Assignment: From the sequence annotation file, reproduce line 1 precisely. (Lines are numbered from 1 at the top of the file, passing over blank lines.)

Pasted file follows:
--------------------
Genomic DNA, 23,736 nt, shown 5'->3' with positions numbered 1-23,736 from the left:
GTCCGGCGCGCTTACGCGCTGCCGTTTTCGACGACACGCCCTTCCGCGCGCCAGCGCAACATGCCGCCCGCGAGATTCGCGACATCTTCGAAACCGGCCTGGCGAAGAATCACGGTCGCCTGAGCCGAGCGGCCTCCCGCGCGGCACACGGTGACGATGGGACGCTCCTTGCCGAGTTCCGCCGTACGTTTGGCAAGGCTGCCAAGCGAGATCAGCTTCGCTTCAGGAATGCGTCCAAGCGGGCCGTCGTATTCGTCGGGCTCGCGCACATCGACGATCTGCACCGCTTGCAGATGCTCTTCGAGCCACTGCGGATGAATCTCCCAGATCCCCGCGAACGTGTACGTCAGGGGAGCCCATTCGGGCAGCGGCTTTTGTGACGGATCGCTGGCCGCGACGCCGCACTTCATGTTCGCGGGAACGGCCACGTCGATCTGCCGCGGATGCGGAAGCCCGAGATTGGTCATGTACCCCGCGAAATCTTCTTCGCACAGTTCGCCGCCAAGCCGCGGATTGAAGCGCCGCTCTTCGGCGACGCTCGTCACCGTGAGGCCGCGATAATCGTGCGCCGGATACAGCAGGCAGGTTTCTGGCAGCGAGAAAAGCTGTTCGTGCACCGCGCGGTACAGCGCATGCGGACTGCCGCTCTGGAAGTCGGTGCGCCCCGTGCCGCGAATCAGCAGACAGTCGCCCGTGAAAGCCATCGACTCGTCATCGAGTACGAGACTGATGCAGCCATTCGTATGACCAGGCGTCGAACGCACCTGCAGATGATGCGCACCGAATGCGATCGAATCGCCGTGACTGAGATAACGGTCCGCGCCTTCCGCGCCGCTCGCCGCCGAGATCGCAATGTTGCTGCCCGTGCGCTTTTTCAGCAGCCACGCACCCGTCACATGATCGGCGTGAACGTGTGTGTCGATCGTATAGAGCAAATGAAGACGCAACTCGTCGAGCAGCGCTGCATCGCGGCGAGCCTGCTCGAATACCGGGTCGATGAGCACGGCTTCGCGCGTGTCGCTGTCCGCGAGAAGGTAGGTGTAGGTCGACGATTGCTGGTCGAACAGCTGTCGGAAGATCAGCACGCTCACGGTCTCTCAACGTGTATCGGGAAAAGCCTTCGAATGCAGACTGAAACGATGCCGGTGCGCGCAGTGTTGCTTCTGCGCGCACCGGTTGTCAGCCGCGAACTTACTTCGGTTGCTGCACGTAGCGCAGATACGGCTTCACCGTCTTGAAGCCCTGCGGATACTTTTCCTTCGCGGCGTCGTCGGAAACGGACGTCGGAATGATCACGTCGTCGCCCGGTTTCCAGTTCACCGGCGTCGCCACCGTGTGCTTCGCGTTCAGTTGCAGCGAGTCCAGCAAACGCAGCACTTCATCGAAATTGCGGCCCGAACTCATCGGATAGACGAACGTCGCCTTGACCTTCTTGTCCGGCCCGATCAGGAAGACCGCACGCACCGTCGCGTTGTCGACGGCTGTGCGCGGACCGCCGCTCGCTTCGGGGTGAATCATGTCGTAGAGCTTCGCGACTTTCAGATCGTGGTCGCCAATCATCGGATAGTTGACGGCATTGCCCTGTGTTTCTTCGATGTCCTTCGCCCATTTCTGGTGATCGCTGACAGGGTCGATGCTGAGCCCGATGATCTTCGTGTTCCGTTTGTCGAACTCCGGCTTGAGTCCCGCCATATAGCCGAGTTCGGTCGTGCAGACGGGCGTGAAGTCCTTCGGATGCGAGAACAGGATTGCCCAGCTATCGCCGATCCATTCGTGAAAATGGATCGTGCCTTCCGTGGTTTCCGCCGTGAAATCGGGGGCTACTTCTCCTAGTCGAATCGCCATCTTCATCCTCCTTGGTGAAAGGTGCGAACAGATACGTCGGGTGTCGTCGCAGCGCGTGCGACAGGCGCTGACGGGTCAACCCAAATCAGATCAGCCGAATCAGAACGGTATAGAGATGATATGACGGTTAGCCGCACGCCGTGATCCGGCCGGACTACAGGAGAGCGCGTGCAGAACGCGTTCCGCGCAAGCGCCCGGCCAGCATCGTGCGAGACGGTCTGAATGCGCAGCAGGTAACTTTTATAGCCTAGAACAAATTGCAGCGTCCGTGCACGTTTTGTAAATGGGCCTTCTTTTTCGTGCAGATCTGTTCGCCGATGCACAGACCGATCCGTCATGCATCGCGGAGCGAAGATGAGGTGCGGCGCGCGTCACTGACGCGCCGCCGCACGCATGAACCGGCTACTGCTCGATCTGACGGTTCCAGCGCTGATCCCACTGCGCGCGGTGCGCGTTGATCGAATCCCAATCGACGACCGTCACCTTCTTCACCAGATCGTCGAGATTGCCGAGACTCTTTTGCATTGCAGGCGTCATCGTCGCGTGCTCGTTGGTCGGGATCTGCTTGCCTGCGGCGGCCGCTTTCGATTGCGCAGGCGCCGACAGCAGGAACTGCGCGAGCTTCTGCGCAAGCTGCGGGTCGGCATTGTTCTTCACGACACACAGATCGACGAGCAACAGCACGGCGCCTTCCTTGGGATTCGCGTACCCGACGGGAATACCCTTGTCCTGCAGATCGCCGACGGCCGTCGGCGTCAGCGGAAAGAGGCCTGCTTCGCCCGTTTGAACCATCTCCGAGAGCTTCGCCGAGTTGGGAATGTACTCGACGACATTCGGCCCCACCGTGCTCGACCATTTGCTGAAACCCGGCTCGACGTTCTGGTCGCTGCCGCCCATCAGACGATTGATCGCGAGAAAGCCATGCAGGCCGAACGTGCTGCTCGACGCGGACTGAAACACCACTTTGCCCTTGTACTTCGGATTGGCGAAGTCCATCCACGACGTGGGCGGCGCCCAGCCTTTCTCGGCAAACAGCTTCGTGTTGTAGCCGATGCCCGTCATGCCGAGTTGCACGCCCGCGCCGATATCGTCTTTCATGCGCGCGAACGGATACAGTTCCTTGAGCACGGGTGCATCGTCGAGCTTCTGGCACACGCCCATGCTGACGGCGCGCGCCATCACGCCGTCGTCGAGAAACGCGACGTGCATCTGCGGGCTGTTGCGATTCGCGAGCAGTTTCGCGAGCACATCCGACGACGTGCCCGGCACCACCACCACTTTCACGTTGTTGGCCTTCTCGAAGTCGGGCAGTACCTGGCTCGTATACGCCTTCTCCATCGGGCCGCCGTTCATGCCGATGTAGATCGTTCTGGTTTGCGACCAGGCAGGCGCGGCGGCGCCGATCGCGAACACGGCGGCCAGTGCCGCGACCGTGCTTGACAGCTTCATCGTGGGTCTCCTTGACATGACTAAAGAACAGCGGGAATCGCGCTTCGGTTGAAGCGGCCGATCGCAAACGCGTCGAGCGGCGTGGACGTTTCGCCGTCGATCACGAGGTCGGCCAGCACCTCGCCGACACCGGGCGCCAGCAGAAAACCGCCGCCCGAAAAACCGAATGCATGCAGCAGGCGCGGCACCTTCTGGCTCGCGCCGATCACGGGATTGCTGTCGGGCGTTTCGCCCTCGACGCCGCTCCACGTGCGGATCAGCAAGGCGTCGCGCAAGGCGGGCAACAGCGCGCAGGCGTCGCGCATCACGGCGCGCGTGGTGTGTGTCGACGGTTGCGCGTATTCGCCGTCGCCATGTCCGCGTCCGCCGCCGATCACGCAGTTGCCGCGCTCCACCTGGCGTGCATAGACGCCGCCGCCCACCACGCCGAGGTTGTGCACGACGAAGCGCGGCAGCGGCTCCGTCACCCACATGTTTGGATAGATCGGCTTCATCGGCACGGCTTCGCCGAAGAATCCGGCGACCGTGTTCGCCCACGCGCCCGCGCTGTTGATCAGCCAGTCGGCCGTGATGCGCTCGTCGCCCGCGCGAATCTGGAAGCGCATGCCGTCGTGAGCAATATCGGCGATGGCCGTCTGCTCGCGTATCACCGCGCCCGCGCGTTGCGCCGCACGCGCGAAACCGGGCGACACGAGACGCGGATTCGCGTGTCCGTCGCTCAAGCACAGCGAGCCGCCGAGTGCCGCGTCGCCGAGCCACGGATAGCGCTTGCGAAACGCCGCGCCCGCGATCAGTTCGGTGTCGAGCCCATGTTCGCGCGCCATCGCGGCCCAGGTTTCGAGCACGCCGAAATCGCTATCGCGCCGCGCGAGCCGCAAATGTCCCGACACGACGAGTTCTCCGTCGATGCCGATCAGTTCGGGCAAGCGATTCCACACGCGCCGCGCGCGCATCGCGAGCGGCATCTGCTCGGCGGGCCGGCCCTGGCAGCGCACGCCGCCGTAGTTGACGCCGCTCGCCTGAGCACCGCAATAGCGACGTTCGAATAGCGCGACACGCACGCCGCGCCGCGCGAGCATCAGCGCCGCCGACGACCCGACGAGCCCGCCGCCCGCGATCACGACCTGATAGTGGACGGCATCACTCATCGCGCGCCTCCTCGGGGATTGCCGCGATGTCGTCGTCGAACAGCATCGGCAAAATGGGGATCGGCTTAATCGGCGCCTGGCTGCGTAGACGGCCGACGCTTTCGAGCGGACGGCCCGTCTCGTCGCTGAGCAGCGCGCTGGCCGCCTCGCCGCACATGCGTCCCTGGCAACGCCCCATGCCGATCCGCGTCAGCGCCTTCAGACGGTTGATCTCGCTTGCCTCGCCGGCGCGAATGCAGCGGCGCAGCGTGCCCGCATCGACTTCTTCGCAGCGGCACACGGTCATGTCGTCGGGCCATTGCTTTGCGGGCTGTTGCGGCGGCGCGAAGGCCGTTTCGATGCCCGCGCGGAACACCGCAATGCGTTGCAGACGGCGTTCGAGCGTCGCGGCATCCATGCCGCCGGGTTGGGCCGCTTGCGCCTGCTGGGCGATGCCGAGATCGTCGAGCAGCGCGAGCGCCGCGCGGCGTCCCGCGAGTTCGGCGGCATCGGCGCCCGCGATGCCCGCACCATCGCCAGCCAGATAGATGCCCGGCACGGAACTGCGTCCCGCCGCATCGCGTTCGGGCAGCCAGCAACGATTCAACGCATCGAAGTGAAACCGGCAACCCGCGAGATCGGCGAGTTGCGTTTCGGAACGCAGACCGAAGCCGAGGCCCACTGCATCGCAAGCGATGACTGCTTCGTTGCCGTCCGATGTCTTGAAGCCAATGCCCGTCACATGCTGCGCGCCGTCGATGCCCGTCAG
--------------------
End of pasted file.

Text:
Genomic DNA, 23,736 nt, shown 5'->3' with positions numbered 1-23,736 from the left: